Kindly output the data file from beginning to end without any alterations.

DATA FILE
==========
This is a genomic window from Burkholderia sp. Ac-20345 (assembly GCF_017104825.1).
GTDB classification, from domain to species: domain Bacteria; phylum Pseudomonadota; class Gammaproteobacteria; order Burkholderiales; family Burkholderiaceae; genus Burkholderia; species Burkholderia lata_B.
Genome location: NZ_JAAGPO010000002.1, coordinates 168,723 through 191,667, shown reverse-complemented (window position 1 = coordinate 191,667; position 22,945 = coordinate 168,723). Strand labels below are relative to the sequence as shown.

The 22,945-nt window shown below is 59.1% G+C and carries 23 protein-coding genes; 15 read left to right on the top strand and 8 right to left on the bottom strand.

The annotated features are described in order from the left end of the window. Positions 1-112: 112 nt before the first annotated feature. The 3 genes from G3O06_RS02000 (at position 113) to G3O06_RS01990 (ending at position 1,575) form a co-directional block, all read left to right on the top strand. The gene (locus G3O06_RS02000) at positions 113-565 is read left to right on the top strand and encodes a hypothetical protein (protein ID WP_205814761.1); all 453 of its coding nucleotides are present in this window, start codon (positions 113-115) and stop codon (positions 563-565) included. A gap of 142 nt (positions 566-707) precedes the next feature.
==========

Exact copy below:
This is a genomic window from Burkholderia sp. Ac-20345 (assembly GCF_017104825.1).
GTDB classification, from domain to species: domain Bacteria; phylum Pseudomonadota; class Gammaproteobacteria; order Burkholderiales; family Burkholderiaceae; genus Burkholderia; species Burkholderia lata_B.
Genome location: NZ_JAAGPO010000002.1, coordinates 168,723 through 191,667, shown reverse-complemented (window position 1 = coordinate 191,667; position 22,945 = coordinate 168,723). Strand labels below are relative to the sequence as shown.

The 22,945-nt window shown below is 59.1% G+C and carries 23 protein-coding genes; 15 read left to right on the top strand and 8 right to left on the bottom strand.

The annotated features are described in order from the left end of the window. Positions 1-112: 112 nt before the first annotated feature. The 3 genes from G3O06_RS02000 (at position 113) to G3O06_RS01990 (ending at position 1,575) form a co-directional block, all read left to right on the top strand. The gene (locus G3O06_RS02000) at positions 113-565 is read left to right on the top strand and encodes a hypothetical protein (protein ID WP_205814761.1); all 453 of its coding nucleotides are present in this window, start codon (positions 113-115) and stop codon (positions 563-565) included. A gap of 142 nt (positions 566-707) precedes the next feature.